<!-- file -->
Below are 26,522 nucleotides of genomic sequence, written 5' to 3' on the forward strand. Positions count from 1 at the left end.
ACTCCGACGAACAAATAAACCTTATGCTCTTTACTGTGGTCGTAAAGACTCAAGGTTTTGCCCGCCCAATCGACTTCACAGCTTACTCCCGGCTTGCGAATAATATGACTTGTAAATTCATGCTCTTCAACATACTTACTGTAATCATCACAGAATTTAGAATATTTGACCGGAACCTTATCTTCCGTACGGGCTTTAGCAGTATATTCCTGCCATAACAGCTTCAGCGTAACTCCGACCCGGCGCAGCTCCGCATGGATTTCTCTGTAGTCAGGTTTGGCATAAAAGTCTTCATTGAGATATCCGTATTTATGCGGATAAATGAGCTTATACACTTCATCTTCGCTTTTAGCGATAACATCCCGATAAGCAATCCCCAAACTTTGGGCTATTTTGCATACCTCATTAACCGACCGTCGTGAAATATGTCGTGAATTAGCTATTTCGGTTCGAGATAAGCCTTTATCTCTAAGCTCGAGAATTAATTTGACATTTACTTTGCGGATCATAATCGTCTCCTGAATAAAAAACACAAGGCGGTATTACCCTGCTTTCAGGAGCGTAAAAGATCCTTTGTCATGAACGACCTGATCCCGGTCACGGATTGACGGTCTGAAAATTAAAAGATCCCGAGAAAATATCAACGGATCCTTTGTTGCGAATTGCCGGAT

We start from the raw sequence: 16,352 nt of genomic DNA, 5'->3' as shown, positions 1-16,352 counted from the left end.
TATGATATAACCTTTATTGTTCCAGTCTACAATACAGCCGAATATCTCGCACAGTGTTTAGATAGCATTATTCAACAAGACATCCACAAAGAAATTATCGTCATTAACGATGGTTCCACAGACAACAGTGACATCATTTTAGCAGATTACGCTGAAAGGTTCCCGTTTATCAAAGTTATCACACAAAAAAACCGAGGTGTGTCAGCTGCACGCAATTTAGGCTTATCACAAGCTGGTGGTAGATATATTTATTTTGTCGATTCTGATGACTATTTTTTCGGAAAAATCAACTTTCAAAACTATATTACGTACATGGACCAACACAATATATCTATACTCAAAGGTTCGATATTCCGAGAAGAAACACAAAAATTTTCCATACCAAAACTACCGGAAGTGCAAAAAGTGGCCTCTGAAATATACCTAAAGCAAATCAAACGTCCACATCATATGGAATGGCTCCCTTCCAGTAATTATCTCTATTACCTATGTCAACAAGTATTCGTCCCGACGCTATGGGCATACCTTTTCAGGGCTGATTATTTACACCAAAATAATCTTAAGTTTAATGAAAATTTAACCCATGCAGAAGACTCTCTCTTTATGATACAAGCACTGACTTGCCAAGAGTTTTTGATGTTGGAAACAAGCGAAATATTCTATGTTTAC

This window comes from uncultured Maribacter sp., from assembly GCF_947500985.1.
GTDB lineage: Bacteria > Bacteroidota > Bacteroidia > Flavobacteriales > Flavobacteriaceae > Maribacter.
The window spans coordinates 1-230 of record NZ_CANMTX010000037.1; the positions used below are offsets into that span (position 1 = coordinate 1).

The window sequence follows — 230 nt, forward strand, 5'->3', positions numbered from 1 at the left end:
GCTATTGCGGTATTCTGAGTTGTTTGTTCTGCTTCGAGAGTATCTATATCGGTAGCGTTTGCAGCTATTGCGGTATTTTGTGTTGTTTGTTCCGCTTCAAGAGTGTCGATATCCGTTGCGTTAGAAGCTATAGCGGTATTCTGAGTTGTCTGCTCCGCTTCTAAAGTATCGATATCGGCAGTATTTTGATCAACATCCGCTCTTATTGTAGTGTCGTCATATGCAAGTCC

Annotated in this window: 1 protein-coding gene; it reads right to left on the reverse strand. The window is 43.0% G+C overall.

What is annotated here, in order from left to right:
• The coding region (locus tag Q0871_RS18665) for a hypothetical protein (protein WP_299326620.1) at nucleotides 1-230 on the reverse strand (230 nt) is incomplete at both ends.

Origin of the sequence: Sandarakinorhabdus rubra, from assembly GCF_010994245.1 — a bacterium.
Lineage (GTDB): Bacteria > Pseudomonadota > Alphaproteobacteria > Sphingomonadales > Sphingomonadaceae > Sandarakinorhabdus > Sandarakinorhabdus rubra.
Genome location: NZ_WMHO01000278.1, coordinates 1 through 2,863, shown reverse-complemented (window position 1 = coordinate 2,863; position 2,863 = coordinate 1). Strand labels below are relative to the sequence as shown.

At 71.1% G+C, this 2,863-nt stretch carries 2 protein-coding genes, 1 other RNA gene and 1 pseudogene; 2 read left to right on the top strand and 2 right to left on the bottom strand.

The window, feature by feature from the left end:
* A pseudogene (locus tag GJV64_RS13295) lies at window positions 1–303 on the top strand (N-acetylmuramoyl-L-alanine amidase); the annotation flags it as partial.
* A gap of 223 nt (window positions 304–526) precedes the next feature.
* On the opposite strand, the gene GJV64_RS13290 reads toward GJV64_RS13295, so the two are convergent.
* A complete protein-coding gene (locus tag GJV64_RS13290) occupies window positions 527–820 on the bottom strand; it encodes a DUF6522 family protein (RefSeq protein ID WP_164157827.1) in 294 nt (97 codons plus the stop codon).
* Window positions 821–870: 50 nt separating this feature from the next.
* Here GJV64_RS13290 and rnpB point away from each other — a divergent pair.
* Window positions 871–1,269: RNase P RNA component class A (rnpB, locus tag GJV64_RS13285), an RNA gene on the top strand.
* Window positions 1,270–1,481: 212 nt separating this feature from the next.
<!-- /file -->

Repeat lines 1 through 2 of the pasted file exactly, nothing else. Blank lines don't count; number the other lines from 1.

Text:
Below are 26,522 nucleotides of genomic sequence, written 5' to 3' on the forward strand. Positions count from 1 at the left end.
ACTCCGACGAACAAATAAACCTTATGCTCTTTACTGTGGTCGTAAAGACTCAAGGTTTTGCCCGCCCAATCGACTTCACAGCTTACTCCCGGCTTGCGAATAATATGACTTGTAAATTCATGCTCTTCAACATACTTACTGTAATCATCACAGAATTTAGAATATTTGACCGGAACCTTATCTTCCGTACGGGCTTTAGCAGTATATTCCTGCCATAACAGCTTCAGCGTAACTCCGACCCGGCGCAGCTCCGCATGGATTTCTCTGTAGTCAGGTTTGGCATAAAAGTCTTCATTGAGATATCCGTATTTATGCGGATAAATGAGCTTATACACTTCATCTTCGCTTTTAGCGATAACATCCCGATAAGCAATCCCCAAACTTTGGGCTATTTTGCATACCTCATTAACCGACCGTCGTGAAATATGTCGTGAATTAGCTATTTCGGTTCGAGATAAGCCTTTATCTCTAAGCTCGAGAATTAATTTGACATTTACTTTGCGGATCATAATCGTCTCCTGAATAAAAAACACAAGGCGGTATTACCCTGCTTTCAGGAGCGTAAAAGATCCTTTGTCATGAACGACCTGATCCCGGTCACGGATTGACGGTCTGAAAATTAAAAGATCCCGAGAAAATATCAACGGATCCTTTGTTGCGAATTGCCGGAT